The rich Roman villa found in England with tiny axes and "curse tablets"

Beyond the notable amounts of plaster painted with floral motifs (common in Roman villas), the mosaic tiles, the complex brick floor and hundreds of coins, rings and brooches, archaeologists from the Red River Archeology Group have just completed a Intriguing find in a newly discovered complex of Roman-era houses in Oxfordshire, England.

Oliver Thansan
Oliver Thansan
31 March 2024 Sunday 16:22
8 Reads
The rich Roman villa found in England with tiny axes and "curse tablets"

Beyond the notable amounts of plaster painted with floral motifs (common in Roman villas), the mosaic tiles, the complex brick floor and hundreds of coins, rings and brooches, archaeologists from the Red River Archeology Group have just completed a Intriguing find in a newly discovered complex of Roman-era houses in Oxfordshire, England.

The researchers were studying the land where the Barratt company

The Brookside Meadows site lies in the middle of a landscape that has been inhabited since the Bronze Age. The complex of Roman villas, full of artifacts from 2,000 years ago, includes an imposing monumental hall with internal colonnades.

Among the bright red ware so common in the Terra sigillata style, archaeologists made an intriguing discovery: an enigmatic set of tightly coiled lead scrolls that, although “blank” when unrolled (pending further analysis) , recall the Roman "cursing tablets."

A curse tablet was a common means in the Greco-Roman world used to curse and where people asked one or more gods to harm other individuals, often as revenge. The texts were written on thin sheets of lead that were then rolled, folded or nailed.

Red River researchers have also found miniature votive axes, suggesting that somewhere on the estate was used as a ritual or pilgrimage site. “There are certain parallels with Roman temples in Britain such as those at Uley, Lydney and Farley Heath,” the experts say in a statement.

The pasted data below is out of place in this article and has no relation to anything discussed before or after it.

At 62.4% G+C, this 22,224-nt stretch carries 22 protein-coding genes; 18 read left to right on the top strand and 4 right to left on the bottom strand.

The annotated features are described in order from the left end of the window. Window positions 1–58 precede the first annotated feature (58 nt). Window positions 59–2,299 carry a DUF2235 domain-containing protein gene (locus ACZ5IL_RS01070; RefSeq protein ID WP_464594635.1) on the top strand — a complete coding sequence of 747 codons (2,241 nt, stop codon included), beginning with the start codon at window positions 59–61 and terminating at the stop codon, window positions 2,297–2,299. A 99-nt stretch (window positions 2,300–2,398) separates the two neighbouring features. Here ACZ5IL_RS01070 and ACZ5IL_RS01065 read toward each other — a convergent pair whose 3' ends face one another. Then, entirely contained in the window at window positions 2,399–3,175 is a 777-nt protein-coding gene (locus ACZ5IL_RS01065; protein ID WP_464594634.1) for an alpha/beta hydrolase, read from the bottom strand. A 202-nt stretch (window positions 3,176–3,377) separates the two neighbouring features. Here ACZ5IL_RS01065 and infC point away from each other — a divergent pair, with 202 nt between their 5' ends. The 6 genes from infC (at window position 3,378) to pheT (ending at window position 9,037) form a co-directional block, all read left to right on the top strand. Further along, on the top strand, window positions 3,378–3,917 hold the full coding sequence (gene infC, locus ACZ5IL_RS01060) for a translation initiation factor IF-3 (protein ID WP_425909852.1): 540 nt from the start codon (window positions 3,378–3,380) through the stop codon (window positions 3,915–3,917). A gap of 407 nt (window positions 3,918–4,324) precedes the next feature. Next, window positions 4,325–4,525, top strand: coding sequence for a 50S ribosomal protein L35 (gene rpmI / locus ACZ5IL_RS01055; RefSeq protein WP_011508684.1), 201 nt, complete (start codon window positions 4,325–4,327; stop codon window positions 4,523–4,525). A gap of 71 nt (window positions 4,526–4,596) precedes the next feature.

Objects discovered at Uley included, for example, mini weapons believed to have been given to martial gods such as Mercury. The date range of the copper alloy coin offerings made at Farley Heath between the late 3rd and late 4th centuries also appears to coincide with the village of Grove.

The earliest halled buildings at this Oxfordshire site appear to date from the late 1st century AD. C., although most were built in the 2nd century, before losing popularity in the 4th century. After construction, these structures could become a villa, form part of a larger complex, or even replace the existing villa.

To date, four enormous column or post bases have been discovered which could form part of an internal colonnade of a monumental building of up to 500 square metres, making it one of the largest examples of its type in Britain.

This building is immediately adjacent to an older, high-status domestic structure with a central space and wings of rooms accessed by a corridor.

The best evidence that activity at this site extended into the late 4th or early 5th century is a horse-head belt buckle dating to 350-450 AD. This object is notable because it indicates that the elites wished to be associated with the prestige of the late Roman army and also with some of the earliest Anglo-Saxon burials.

“The site is much more complex than a normal rural site and was clearly an important center of activity for a long time, from the Bronze Age to the later Roman period,” says Francesca Giarelli, an archaeologist with the Red River Archeology Group.